For some software companies, piracy—t
he illegal copying and distribution of proprietary material—has become a fact of modern life. Companies try to restrict their vulnerability to copying, through software licensing or hardware “keys,” but do so at the risk of alienating clients.
On the Internet, the proliferation of “linkbacks”—the reposting of a company’s data—have caused information providers to take a hard look at their accessibility.
With its Web-based presence, anyone with a blog, a news aggregator or personal Web page can link to AccuWeather.com’s forecasting information, pulling the information onto a myriad of other locations.
But the Internet has opened AccuWeather up to a vast number of new consumers. During the past few years, the company has seen exponential growth in the overseas hand-held device market, driven by spreading Internet accessibility.
“So, when we talk about an international market I think personally, almost inevitably, the scope of our international market has to outstrip the size of our domestic market,” said R. Lee Rainey, vice president of marketing at AccuWeather. “We have relationships with manufacturers responsible for 80 percent of the world’s handsets, producing millions of handsets each year.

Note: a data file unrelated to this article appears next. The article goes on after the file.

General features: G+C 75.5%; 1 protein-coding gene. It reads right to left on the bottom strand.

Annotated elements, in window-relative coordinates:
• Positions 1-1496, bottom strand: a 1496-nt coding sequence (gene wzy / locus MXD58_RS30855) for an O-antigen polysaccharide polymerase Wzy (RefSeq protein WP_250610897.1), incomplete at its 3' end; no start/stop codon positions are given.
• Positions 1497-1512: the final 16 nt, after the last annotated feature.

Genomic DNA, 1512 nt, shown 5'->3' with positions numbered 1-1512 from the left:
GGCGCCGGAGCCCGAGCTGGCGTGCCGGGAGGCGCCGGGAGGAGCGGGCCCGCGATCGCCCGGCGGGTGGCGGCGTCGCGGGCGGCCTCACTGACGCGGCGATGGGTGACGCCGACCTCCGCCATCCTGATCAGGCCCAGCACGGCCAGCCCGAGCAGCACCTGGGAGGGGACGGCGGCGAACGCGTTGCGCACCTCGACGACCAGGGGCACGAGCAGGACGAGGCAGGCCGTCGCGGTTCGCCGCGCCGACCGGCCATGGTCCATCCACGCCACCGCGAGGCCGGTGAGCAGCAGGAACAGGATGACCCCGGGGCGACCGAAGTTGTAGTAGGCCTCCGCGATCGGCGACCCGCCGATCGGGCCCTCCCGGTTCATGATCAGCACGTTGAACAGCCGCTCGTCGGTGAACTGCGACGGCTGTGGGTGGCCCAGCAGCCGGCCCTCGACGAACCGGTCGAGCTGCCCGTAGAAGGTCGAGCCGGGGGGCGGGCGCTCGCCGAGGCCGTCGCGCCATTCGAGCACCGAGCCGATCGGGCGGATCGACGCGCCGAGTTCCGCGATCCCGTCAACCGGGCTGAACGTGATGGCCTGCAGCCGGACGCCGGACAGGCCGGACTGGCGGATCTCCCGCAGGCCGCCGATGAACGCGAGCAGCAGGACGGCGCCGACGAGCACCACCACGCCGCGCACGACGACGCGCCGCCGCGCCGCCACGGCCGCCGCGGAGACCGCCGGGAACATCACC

“So when you talk about AccuWeather being embedded on those handsets, you’re talking about new audiences that could be Korean-based, China-based, based in Eastern Europe.”
The nature of the Internet also allows for the weather information provider to tailor its presentation for each region.
“We can use a individual’s IP (Internet Protocol) address to determine their location, in turn using that to select a language delivery platform accordingly,” Myers said.
And it’s increasingly targeting its presentation to cultural, as well as language differences.
“We use different packages for different areas,” said Justin Roberti with AccuWeather. “For instance, Europeans have different sensibilities—they want more entertainment with their weather—they think we Americans are too interested in facts and gritty details.”
Of course, the biggest technology change in business has been in simple communications. Employees, customers, distributors, regulators and contractors—everyone is available at the push of a button.
“If the Internet didn’t exist today, or e-mail didn’t exist, the pace of business would be very slow. … a number of years ago, everything then was done by mail and it was 15 days there and back,” Foshnact said.
“Now, somebody asks for a quote—I can get it to them in three minutes.”
Information from: Centre Daily Times, centredaily.com